Exercise is a common, healthy way to manage stress, but researchers with Washington State University have found the time-honored technique may not be as effective against anxiety related to COVID-19.
In March, WSU researchers, led by professor Glen Duncan with the school’s Elson S. Floyd College of Medicine, analyzed survey responses from more than 900 pairs of twins from the Washington State Twin Registry.
While results showing those who decreased their daily physical activity experienced an increase in stress was more or less expected, Duncan said it was a bit surprising to find that those who increased their activity felt a similar rise in anxiety. He said both groups experienced more stress than those who reported no change in physical activity at all.
However, Duncan is quick to point out this is just an early snapshot of research hoping to understand behavioral coping mechanisms and their effectiveness in dealing with stress on a deeper level. He said all researchers can say with any certainty is that there is a correlation between an increase in physical activity and an increase in COVID-19 related stress but they have not established a causal relationship between the two. He warned these outcomes may very well change over time or as they gather more data.
“We don’t know if it’s cause and effect — it might be that people actually were feeling a whole lot of stress and anxiety because of COVID and to deal with it, they started exercising, not the other way around,” Duncan said. “(If) they started exercising and then they felt more stressed and anxious, that would be extremely surprising and that wouldn’t fit any kind of biological mechanism that we could think of.”
Duncan said much of the point of the research is to get a sense of what kinds of coping mechanisms people have deployed to deal with stress since shutdown orders began earlier this year. He said more detailed data, including a program where respondents log their daily physical activity, is on the way and could paint a clearer picture of the relationship between coping strategies and their effectiveness in dealing with stress.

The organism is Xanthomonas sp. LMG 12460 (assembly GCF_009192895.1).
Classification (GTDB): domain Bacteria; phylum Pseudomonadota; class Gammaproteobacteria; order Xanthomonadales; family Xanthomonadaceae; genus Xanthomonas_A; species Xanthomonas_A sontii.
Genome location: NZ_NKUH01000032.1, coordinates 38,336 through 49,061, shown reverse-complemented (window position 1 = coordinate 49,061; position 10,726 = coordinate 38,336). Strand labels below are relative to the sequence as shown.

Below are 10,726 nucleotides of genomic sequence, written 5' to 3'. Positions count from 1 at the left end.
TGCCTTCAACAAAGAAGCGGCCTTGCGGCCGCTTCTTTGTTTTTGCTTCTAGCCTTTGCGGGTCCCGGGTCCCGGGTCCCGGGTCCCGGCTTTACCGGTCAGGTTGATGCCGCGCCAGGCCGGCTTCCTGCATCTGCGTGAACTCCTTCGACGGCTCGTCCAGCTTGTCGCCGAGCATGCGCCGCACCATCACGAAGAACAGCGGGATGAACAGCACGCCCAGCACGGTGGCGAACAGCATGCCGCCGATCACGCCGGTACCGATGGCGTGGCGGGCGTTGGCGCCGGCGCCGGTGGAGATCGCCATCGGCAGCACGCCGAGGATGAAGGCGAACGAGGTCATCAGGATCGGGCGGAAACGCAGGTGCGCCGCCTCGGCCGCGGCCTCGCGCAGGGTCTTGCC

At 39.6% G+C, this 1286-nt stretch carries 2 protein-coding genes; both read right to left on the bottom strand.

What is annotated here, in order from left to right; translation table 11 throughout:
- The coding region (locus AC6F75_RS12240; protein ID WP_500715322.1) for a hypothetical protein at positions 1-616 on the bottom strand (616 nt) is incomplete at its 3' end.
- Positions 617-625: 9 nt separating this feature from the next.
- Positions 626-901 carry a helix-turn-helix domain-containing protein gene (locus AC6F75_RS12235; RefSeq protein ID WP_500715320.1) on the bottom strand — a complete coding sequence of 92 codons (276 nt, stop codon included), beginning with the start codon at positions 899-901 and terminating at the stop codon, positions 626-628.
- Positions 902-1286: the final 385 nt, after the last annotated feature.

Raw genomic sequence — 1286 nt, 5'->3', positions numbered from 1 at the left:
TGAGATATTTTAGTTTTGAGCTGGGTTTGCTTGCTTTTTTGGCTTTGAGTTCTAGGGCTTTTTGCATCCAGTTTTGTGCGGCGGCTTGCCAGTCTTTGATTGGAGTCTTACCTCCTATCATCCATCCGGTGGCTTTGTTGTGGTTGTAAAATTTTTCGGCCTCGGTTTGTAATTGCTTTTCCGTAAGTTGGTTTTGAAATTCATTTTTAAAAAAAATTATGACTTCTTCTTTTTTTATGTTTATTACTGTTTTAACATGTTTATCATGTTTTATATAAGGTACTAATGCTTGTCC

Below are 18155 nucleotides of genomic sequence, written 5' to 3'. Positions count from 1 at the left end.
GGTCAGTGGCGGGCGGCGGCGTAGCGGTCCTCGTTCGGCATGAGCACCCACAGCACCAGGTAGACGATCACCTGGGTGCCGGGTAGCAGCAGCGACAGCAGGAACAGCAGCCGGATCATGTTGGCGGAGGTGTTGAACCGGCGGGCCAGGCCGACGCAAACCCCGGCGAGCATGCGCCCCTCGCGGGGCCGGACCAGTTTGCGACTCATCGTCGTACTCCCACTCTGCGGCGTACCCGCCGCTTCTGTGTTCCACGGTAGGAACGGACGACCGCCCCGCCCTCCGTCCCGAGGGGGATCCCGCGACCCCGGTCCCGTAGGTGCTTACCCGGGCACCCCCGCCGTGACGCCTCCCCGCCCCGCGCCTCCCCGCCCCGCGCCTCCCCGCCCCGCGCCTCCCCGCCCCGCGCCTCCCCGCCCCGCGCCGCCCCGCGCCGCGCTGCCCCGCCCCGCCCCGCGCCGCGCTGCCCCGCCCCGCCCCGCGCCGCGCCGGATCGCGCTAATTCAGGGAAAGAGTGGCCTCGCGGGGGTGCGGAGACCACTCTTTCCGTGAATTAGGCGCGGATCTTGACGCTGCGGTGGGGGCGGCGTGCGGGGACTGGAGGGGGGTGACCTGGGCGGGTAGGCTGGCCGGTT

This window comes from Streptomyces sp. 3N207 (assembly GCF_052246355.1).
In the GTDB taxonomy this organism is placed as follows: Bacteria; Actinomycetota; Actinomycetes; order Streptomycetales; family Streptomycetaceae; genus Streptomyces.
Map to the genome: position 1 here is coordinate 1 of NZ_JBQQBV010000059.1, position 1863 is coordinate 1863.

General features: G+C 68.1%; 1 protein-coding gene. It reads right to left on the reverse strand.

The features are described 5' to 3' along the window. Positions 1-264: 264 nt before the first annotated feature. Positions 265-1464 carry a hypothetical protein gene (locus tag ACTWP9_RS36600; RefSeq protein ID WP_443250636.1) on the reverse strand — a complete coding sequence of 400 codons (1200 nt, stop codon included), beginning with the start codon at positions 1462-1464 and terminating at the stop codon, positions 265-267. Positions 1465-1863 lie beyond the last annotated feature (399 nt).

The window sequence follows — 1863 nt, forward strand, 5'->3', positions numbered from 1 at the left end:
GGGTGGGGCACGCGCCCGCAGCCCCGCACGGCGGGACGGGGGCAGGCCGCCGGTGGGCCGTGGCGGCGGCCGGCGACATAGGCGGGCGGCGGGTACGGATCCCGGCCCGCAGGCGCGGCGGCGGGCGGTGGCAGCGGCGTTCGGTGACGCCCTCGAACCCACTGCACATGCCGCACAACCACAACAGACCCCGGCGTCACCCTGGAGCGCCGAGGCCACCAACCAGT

“We’re hoping to get some richer information on this — in particular, we’re really interested in how people who do have parks and amenities nearby can actually utilize those and those can be beneficial to their mental health,” Duncan said. “Other people who don’t have access to that — that’s a big negative and that’s a big problem when you don’t have access to the infrastructure that can provide health benefits.”
Duncan said these kinds of early, correlational studies aren’t done to establish conclusive causality but to create a sort of baseline of early data. He said no one study can establish direct cause and effect but serve to support a growing case. While we are pretty sure of some things — like the relationship between cigarette smoking and lung cancer — he said this certainty is usually built through research and experimentation. He said the next step for this particular vein of research will be, in a sense, to continue growing that data.
“It’s a whole host of different kinds of studies that build from the most basic correlational kinds of studies all the way to the most rigorous experimental studies and then meta analysis of a whole accumulation of scientific evidence that builds the case for causality,” Duncan said. “Things like association studies or correlational studies have their place, they’re important steps in that process, but they’re clearly not enough.”
Scott Jackson can be reached at (208) 883-4636, or by email to firstname.lastname@example.org.